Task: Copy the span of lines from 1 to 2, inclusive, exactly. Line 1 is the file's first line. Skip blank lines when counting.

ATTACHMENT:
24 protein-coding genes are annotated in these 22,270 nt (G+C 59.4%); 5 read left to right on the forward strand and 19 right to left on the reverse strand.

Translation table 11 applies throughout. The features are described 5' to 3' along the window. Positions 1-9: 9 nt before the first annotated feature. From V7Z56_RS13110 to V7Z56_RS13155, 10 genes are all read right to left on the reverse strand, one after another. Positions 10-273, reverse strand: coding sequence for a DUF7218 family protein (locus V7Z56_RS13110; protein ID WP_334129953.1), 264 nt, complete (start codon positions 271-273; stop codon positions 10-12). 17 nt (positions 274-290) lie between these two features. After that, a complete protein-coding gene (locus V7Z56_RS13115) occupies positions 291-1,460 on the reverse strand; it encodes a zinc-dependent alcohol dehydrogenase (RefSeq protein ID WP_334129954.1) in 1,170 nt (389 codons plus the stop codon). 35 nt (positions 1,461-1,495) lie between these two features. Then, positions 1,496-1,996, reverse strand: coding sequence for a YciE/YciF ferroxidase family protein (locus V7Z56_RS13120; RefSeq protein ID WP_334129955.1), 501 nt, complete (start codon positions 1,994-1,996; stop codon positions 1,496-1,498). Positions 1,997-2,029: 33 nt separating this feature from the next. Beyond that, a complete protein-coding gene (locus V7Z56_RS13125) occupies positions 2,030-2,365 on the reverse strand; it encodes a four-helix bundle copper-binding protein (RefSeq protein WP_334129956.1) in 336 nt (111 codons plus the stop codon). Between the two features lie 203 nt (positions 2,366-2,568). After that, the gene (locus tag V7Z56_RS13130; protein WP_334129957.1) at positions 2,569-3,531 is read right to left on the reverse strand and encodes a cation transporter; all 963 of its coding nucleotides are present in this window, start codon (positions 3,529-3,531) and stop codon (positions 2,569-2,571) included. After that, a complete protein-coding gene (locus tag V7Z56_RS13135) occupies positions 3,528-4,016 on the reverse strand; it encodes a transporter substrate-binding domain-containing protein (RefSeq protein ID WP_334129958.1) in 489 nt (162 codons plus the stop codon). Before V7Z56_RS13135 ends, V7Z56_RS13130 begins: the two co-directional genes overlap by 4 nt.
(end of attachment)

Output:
24 protein-coding genes are annotated in these 22,270 nt (G+C 59.4%); 5 read left to right on the forward strand and 19 right to left on the reverse strand.

Translation table 11 applies throughout. The features are described 5' to 3' along the window. Positions 1-9: 9 nt before the first annotated feature. From V7Z56_RS13110 to V7Z56_RS13155, 10 genes are all read right to left on the reverse strand, one after another. Positions 10-273, reverse strand: coding sequence for a DUF7218 family protein (locus V7Z56_RS13110; protein ID WP_334129953.1), 264 nt, complete (start codon positions 271-273; stop codon positions 10-12). 17 nt (positions 274-290) lie between these two features. After that, a complete protein-coding gene (locus V7Z56_RS13115) occupies positions 291-1,460 on the reverse strand; it encodes a zinc-dependent alcohol dehydrogenase (RefSeq protein ID WP_334129954.1) in 1,170 nt (389 codons plus the stop codon). 35 nt (positions 1,461-1,495) lie between these two features. Then, positions 1,496-1,996, reverse strand: coding sequence for a YciE/YciF ferroxidase family protein (locus V7Z56_RS13120; RefSeq protein ID WP_334129955.1), 501 nt, complete (start codon positions 1,994-1,996; stop codon positions 1,496-1,498). Positions 1,997-2,029: 33 nt separating this feature from the next. Beyond that, a complete protein-coding gene (locus V7Z56_RS13125) occupies positions 2,030-2,365 on the reverse strand; it encodes a four-helix bundle copper-binding protein (RefSeq protein WP_334129956.1) in 336 nt (111 codons plus the stop codon). Between the two features lie 203 nt (positions 2,366-2,568). After that, the gene (locus tag V7Z56_RS13130; protein WP_334129957.1) at positions 2,569-3,531 is read right to left on the reverse strand and encodes a cation transporter; all 963 of its coding nucleotides are present in this window, start codon (positions 3,529-3,531) and stop codon (positions 2,569-2,571) included. After that, a complete protein-coding gene (locus tag V7Z56_RS13135) occupies positions 3,528-4,016 on the reverse strand; it encodes a transporter substrate-binding domain-containing protein (RefSeq protein ID WP_334129958.1) in 489 nt (162 codons plus the stop codon). Before V7Z56_RS13135 ends, V7Z56_RS13130 begins: the two co-directional genes overlap by 4 nt.